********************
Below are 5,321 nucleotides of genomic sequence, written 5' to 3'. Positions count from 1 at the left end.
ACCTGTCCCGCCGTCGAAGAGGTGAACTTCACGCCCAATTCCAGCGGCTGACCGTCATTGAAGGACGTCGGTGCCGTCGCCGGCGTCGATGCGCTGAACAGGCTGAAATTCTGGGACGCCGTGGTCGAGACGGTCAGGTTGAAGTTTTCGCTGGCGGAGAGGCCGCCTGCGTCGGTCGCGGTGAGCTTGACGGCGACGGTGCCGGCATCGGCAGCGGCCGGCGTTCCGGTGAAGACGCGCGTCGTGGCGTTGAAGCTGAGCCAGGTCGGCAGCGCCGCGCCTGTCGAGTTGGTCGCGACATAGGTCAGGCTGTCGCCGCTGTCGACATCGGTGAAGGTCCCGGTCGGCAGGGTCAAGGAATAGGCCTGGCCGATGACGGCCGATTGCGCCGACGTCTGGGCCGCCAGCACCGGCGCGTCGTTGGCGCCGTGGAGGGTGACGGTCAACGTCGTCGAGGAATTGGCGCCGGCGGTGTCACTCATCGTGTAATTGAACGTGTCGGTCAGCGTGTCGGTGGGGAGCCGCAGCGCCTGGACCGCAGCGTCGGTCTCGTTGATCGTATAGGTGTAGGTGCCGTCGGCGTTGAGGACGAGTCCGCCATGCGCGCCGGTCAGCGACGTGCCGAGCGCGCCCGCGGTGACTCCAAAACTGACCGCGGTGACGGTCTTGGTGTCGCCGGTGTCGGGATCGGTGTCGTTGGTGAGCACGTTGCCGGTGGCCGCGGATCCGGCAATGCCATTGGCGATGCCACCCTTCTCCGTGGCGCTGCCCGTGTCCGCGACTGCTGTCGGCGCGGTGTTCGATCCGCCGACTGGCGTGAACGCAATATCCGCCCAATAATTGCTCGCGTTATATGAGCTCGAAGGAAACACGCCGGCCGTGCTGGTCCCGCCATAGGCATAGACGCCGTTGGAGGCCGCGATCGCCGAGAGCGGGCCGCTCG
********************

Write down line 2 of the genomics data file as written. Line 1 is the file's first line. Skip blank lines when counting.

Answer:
ACCTGTCCCGCCGTCGAAGAGGTGAACTTCACGCCCAATTCCAGCGGCTGACCGTCATTGAAGGACGTCGGTGCCGTCGCCGGCGTCGATGCGCTGAACAGGCTGAAATTCTGGGACGCCGTGGTCGAGACGGTCAGGTTGAAGTTTTCGCTGGCGGAGAGGCCGCCTGCGTCGGTCGCGGTGAGCTTGACGGCGACGGTGCCGGCATCGGCAGCGGCCGGCGTTCCGGTGAAGACGCGCGTCGTGGCGTTGAAGCTGAGCCAGGTCGGCAGCGCCGCGCCTGTCGAGTTGGTCGCGACATAGGTCAGGCTGTCGCCGCTGTCGACATCGGTGAAGGTCCCGGTCGGCAGGGTCAAGGAATAGGCCTGGCCGATGACGGCCGATTGCGCCGACGTCTGGGCCGCCAGCACCGGCGCGTCGTTGGCGCCGTGGAGGGTGACGGTCAACGTCGTCGAGGAATTGGCGCCGGCGGTGTCACTCATCGTGTAATTGAACGTGTCGGTCAGCGTGTCGGTGGGGAGCCGCAGCGCCTGGACCGCAGCGTCGGTCTCGTTGATCGTATAGGTGTAGGTGCCGTCGGCGTTGAGGACGAGTCCGCCATGCGCGCCGGTCAGCGACGTGCCGAGCGCGCCCGCGGTGACTCCAAAACTGACCGCGGTGACGGTCTTGGTGTCGCCGGTGTCGGGATCGGTGTCGTTGGTGAGCACGTTGCCGGTGGCCGCGGATCCGGCAATGCCATTGGCGATGCCACCCTTCTCCGTGGCGCTGCCCGTGTCCGCGACTGCTGTCGGCGCGGTGTTCGATCCGCCGACTGGCGTGAACGCAATATCCGCCCAATAATTGCTCGCGTTATATGAGCTCGAAGGAAACACGCCGGCCGTGCTGGTCCCGCCATAGGCATAGACGCCGTTGGAGGCCGCGATCGCCGAGAGCGGGCCGCTCG